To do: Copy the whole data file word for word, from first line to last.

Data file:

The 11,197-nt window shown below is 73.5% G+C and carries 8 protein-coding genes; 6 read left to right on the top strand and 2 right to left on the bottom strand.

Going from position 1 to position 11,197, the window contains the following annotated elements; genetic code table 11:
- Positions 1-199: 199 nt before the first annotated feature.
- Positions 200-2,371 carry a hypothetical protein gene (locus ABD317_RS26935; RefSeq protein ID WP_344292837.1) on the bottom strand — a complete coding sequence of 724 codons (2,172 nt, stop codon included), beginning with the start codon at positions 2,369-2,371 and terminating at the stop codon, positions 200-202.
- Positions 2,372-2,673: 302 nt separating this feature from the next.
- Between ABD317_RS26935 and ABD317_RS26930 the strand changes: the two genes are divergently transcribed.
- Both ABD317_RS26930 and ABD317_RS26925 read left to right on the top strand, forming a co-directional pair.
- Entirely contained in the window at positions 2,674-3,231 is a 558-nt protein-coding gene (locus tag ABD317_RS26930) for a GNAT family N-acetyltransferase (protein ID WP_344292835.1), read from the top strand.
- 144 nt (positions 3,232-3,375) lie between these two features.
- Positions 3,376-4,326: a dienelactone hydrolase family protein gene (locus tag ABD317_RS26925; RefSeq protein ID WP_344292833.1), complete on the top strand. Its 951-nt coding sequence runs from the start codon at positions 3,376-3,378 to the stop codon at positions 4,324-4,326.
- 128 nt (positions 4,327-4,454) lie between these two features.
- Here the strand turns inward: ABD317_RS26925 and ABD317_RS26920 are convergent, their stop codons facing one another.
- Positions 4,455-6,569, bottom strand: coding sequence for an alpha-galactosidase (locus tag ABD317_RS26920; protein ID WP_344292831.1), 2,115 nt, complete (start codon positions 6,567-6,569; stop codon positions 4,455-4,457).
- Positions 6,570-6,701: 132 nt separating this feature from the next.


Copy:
The 11,197-nt window shown below is 73.5% G+C and carries 8 protein-coding genes; 6 read left to right on the top strand and 2 right to left on the bottom strand.

Going from position 1 to position 11,197, the window contains the following annotated elements; genetic code table 11:
- Positions 1-199: 199 nt before the first annotated feature.
- Positions 200-2,371 carry a hypothetical protein gene (locus ABD317_RS26935; RefSeq protein ID WP_344292837.1) on the bottom strand — a complete coding sequence of 724 codons (2,172 nt, stop codon included), beginning with the start codon at positions 2,369-2,371 and terminating at the stop codon, positions 200-202.
- Positions 2,372-2,673: 302 nt separating this feature from the next.
- Between ABD317_RS26935 and ABD317_RS26930 the strand changes: the two genes are divergently transcribed.
- Both ABD317_RS26930 and ABD317_RS26925 read left to right on the top strand, forming a co-directional pair.
- Entirely contained in the window at positions 2,674-3,231 is a 558-nt protein-coding gene (locus tag ABD317_RS26930) for a GNAT family N-acetyltransferase (protein ID WP_344292835.1), read from the top strand.
- 144 nt (positions 3,232-3,375) lie between these two features.
- Positions 3,376-4,326: a dienelactone hydrolase family protein gene (locus tag ABD317_RS26925; RefSeq protein ID WP_344292833.1), complete on the top strand. Its 951-nt coding sequence runs from the start codon at positions 3,376-3,378 to the stop codon at positions 4,324-4,326.
- 128 nt (positions 4,327-4,454) lie between these two features.
- Here the strand turns inward: ABD317_RS26925 and ABD317_RS26920 are convergent, their stop codons facing one another.
- Positions 4,455-6,569, bottom strand: coding sequence for an alpha-galactosidase (locus tag ABD317_RS26920; protein ID WP_344292831.1), 2,115 nt, complete (start codon positions 6,567-6,569; stop codon positions 4,455-4,457).
- Positions 6,570-6,701: 132 nt separating this feature from the next.